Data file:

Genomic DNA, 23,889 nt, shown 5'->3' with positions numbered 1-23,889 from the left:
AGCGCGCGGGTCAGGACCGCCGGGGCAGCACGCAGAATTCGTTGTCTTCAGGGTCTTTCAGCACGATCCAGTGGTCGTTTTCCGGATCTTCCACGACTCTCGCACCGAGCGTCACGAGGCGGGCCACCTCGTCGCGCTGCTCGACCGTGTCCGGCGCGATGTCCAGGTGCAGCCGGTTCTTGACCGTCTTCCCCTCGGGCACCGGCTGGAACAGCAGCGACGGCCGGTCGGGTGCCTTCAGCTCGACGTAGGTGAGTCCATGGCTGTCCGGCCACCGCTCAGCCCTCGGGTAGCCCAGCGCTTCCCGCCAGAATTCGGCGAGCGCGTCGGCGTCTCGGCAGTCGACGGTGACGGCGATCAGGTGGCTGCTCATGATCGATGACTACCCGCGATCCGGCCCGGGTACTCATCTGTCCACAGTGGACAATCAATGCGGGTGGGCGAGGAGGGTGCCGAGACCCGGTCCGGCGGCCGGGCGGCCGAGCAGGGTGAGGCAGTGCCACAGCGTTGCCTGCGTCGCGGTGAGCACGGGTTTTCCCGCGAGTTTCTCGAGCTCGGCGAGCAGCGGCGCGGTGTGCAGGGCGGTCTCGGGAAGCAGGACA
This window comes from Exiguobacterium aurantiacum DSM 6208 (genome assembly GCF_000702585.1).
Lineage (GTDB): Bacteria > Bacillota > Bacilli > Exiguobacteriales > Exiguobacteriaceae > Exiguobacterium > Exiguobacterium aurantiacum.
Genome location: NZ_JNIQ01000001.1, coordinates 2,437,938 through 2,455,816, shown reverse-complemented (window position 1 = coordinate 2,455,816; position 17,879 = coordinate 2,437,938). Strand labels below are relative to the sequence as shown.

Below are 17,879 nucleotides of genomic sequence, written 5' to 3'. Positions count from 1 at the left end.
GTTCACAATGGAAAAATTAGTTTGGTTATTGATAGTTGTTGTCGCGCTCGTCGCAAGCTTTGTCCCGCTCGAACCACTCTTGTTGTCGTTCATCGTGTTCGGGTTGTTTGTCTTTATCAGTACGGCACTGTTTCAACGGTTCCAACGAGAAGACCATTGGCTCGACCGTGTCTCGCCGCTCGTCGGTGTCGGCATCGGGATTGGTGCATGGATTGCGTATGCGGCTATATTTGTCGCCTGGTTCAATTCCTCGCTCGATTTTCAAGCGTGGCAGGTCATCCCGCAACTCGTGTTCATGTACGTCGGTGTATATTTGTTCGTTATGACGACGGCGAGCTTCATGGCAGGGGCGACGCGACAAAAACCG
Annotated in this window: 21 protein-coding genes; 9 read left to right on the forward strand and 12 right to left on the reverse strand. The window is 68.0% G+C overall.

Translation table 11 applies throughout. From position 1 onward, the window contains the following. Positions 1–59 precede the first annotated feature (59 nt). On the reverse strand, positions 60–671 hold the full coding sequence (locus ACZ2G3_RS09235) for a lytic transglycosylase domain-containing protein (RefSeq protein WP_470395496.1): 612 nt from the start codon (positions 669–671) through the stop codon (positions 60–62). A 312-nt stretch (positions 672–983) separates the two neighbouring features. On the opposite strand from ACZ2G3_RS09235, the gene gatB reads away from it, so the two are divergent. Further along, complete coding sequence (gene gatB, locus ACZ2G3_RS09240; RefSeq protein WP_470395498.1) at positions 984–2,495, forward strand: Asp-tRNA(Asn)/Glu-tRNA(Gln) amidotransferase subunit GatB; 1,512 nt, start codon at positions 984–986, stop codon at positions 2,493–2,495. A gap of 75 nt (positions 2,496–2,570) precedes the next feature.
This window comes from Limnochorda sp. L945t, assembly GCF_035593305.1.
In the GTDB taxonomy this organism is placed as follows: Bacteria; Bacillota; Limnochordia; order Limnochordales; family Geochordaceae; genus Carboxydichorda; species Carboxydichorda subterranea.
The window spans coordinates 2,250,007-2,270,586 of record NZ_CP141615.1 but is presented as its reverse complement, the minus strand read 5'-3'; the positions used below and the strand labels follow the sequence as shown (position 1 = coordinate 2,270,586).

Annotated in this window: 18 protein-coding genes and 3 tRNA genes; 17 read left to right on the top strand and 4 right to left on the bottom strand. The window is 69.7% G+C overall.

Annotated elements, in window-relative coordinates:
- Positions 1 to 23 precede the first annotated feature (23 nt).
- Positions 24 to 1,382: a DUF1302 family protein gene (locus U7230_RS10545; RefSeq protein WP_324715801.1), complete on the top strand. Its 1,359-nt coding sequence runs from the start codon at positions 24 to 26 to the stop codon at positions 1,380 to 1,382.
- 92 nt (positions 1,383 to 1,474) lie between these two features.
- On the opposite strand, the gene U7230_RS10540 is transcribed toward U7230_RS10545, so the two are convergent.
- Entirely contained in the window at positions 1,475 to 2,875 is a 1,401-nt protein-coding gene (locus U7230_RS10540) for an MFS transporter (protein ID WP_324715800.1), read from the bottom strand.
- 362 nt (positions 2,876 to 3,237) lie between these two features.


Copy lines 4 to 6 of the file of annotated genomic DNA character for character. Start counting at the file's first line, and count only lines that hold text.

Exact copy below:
Lineage (GTDB): Bacteria > Bacillota > Bacilli > Exiguobacteriales > Exiguobacteriaceae > Exiguobacterium > Exiguobacterium aurantiacum.
Genome location: NZ_JNIQ01000001.1, coordinates 2,437,938 through 2,455,816, shown reverse-complemented (window position 1 = coordinate 2,455,816; position 17,879 = coordinate 2,437,938). Strand labels below are relative to the sequence as shown.

Below are 17,879 nucleotides of genomic sequence, written 5' to 3'. Positions count from 1 at the left end.